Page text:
Name: Amber Weyland
College & Majors/Minors: Virginia Tech--B.A. in English Creative Writing and LLC (Language, Literature, & Culture); Radford University--M.S. in English with concentrations in Literature and English Education; Lindenwood University--M.F.A. in Writing
Current Location: Roanoke, Virginia
Current Form of Employment/Job Title: High school English teacher and writer
Where do you work and what is your current position?
I work for Roanoke City Public Schools. Roanoke is the biggest city in Virginia west of Richmond. I teach high school English. I also tutor through a program called Apple Ridge and write prose and poetry.
Tell us about how you found your first job, and how you found your current job (if different).
Teaching for Roanoke City was my first post-graduate job. I worked several different jobs while in college. I also had the opportunity to work as an editor for Radford University while I was a graduate student, and I quickly realized that work was not something I could do 9-5 forever.
I applied for Roanoke City on a whim. I didn't know much about Roanoke, and the thought of teaching in an urban school district was terrifying. I grew up in a city, but being a student is obviously very different than being a teacher. I interviewed for a position at Patrick Henry High School my last week of graduate school while teaching as a long-term substitute in a rural school an hour from Roanoke. Roanoke called me less than a week later to offer me the position. I have no idea why I said yes when they asked, but I'm very glad that I did. Though I plan to teach college in the future, I cannot imagine teaching high school anywhere else.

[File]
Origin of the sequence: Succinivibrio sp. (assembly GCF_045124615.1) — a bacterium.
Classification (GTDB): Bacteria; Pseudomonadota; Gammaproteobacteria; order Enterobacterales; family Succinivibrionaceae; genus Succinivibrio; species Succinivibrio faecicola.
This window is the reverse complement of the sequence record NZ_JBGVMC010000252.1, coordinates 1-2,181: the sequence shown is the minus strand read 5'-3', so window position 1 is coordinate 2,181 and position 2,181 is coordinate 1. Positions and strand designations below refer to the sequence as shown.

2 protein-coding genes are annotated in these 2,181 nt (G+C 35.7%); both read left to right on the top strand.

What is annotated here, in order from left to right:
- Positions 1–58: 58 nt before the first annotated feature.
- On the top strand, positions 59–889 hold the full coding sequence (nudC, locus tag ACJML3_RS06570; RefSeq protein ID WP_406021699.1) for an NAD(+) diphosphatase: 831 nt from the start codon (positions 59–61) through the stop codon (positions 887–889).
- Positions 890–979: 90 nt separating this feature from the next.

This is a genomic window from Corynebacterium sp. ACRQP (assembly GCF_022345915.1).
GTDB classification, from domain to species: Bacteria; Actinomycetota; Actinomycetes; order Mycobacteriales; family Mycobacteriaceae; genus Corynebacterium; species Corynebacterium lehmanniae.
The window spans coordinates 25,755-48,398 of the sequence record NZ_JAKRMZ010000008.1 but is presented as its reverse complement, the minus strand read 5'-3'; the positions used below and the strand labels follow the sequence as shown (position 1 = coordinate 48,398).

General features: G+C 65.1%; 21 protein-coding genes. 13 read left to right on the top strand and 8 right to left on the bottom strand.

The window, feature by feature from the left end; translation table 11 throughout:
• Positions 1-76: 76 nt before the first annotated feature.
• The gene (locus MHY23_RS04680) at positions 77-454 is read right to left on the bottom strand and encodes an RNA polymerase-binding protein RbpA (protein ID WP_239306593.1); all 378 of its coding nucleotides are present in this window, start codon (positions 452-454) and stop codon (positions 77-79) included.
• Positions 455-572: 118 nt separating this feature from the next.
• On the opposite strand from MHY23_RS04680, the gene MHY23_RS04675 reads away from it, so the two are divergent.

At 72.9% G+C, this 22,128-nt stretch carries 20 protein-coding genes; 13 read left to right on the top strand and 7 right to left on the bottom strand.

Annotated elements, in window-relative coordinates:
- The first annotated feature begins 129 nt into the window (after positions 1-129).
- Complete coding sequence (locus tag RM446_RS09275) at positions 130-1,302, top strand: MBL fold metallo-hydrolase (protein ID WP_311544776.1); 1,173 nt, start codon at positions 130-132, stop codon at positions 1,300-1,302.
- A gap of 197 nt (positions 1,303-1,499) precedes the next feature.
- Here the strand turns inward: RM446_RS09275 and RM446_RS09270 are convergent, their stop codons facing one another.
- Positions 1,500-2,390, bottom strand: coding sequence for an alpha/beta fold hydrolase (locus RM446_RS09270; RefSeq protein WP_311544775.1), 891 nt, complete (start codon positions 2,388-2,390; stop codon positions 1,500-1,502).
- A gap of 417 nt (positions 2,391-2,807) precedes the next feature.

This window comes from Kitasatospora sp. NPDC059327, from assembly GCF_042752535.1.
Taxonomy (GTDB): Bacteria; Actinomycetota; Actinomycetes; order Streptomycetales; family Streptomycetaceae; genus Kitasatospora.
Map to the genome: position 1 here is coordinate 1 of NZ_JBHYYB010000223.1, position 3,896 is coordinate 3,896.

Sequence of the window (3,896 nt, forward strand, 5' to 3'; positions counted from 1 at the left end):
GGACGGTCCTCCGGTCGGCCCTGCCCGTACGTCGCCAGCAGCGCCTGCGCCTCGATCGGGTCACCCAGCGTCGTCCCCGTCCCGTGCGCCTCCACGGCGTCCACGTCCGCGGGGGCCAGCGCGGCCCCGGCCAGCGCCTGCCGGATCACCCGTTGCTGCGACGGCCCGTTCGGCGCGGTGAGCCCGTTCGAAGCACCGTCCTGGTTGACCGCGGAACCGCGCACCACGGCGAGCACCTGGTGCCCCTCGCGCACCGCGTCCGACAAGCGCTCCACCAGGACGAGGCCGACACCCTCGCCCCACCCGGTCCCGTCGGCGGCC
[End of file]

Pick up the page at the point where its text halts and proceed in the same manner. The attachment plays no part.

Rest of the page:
What was another job that was important in your career?
Working as an editor for Radford University definitely made me realize that while I was particularly adept at editing. It also taught me that have no desire to work in the publishing world. The closest I'd like to come is working with a literary agent to have my own novels and short stories published.
I also worked a myriad of jobs to pay for college. Two jobs stick out to me: working as a crew trainer at McDonald's for two years and driving a transit bus for Blacksburg Transit for three years. Both jobs taught me just how incredibly hard I could work, and I learned a great deal about all kinds of people in that five year period.
What did you do in college to prepare for your post-grad life?
I wrote a lot in college. I had a few small pieces published through Virginia Tech's literary magazine, The Silhouette, and I was a finalist in the university-wide Steger Poetry Award contest. Even though these small time publications aren't something I would list on a CV, it did push me in the direction of bigger publications. I currently have two pieces out for review and I am working on two short stories and a four-book series.
I also spent a lot of time attending poetry slams and making friends with local artists. Having a community of writers is definitely an asset if writing is a career you'd like to pursue. Make connections. Make friends. Find other people that do what you do so that you have a support system and friends that are willing to comb through your manuscripts for errors.
What is your advice for students and graduates with an English degree?
When people tell you that an English degree is a waste of time, politely tell them they are incorrect. My friends from Virginia Tech have begun successful careers in publishing, education, and human resources. My friends from Radford have gone on to be professors, public school teachers, editors, librarians, English teachers overseas, and many more high-demand jobs. You can and will a job that you love if you market yourself, network, get involved on campus, and maintain your grades.
Earning an English degree will teach you to communicate effectively as a writer and a speaker and to analyze and interpret people, literature, and problems in the work place. An English degree is a degree that can take you anywhere you want to go. Remember that when people tell you that you are wasting your time.